Also, Zipline automatically calculates current_price, portfolio_value etc. we can just call the variables, in this algorithm, I have calculated current_positions, price, cash, portfolio_value, and the PnL.

Strategy logic

Now the logic that will place the order for buy or sell depending upon the condition that compares moving averages.

  1. If short moving average is greater than longer one and your current_positions is 0 then you need to calculate the no of shares and place an order
  2. If the short moving average is smaller than the longer one and your current_positions is not 0 then you need to sell all the shares that you have currently.
  3. the third condition is if nothing satisfies then do nothing just record the variables you need to save.

Run

For running this algorithm, you need the following code:

untitled-1

You can plot the graph also using method plot()

Graph for the strategy

graph of moving crossover strategy using zipline

Snapshot of the screen using Zipline

Snapshot of screen in Zipline

Conclusion

We hope that you found this introduction to zipline and implementing a strategy using the same useful. In our next article, we will show you how to import and backtest data in CSV format using Zipline. For building technical indicators using python, here are few examples.

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17 thoughts on “Introduction to Zipline in Python

  1. July 20, 2016

    Paska Reply

    A lot easier with a modern library like backtrader


    import datetime
    import backtrader as bt

    class CrossOverStrat(bt.Strategy):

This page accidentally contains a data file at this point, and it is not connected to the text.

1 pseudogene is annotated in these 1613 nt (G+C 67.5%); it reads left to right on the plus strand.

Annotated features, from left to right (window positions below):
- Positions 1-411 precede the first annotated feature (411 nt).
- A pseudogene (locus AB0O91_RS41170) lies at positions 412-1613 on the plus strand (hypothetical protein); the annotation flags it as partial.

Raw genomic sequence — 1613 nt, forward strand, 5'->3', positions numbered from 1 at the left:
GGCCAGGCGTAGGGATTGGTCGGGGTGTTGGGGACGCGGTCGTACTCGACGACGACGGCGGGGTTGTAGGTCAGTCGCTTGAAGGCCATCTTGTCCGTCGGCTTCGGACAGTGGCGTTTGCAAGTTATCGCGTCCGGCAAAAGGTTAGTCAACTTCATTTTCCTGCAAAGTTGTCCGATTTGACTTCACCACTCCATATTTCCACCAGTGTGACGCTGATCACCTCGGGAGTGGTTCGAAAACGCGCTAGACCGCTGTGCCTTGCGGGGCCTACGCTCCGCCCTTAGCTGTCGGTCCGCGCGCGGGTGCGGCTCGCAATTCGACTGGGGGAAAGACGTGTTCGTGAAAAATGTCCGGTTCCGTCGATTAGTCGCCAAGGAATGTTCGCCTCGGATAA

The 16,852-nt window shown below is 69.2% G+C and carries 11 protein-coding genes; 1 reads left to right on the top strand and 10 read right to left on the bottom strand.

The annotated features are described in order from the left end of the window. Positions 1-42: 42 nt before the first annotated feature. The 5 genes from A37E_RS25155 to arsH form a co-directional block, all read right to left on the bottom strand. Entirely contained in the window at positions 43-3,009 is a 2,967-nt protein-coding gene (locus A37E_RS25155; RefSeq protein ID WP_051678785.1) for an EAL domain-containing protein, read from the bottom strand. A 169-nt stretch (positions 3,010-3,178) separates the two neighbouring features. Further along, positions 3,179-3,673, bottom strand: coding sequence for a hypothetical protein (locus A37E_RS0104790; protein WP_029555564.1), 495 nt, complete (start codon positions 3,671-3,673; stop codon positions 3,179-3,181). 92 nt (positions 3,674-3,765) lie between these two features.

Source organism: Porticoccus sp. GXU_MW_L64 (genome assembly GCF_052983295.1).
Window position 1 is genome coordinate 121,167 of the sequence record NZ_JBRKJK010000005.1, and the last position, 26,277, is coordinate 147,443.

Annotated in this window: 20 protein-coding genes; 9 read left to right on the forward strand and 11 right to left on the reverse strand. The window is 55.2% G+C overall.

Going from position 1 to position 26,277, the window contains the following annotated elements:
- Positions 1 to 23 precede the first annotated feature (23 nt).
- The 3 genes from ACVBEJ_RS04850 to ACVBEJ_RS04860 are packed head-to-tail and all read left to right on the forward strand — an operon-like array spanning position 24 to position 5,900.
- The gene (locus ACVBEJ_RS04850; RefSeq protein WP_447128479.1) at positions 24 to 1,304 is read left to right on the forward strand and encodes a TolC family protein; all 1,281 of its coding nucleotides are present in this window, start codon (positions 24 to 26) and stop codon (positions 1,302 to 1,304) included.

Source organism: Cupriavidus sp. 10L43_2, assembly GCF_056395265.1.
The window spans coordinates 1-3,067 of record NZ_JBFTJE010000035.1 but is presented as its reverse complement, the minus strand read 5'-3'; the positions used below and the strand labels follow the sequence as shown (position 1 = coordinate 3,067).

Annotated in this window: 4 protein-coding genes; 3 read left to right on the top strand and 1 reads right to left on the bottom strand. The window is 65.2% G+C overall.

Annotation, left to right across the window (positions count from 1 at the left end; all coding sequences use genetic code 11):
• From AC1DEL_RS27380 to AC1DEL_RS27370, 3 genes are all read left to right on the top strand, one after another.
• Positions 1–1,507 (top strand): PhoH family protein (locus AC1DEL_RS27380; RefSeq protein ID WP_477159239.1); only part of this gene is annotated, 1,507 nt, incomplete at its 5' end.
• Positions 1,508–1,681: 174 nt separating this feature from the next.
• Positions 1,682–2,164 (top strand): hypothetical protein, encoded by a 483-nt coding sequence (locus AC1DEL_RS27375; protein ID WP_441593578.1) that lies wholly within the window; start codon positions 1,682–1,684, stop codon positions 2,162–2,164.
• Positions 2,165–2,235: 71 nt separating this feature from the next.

params = (('stake', 10), ('period1', 50), ('period2', 200))

    def __init__(self):
    sma1 = bt.indicators.SMA(self.data0, period=self.p.period1)
    sma2 = bt.indicators.SMA(self.data0, period=self.p.period2)
    self.signal = bt.indicators.CrossOver(sma1, sma2, plot=False)

    def next(self):
    if self.position:
    if self.signal 0:
    self.buy(size=self.p.stake)

    fromdate = datetime.datetime(2011, 1, 1)
    todate = datetime.datetime(2011, 12, 31)

    cerebro = bt.Cerebro()
    cerebro.addstrategy(CrossOverStrat)

    data0 = bt.feeds.YahooFinanceData(dataname='YHOO',
    fromdate=fromdate, todate=todate)
    cerebro.adddata(data0)
    cerebro.run()
    cerebro.plot()

  2. July 20, 2016

    arun Reply

    Nice post. Is it possible to use zipline live for trading with brokers who provide api access other than IB.

    • July 22, 2016

      priyanka Reply

      Any broker that provides python api, can be integrated with this zipline code. I personally have just worked on IB.

  3. July 21, 2016

    Panda Reply

    Thanks for a great post!
    Is it possible to use ZipLine with Futures or FX data?

  4. July 26, 2016

    sameer Reply

    It’s not very clear whether it is buying at the close of current bar or open of next? And indeed how one could make that choice with Zipline? Thanks for the post though – very interesting.

    • August 3, 2016

      priyanka sah Reply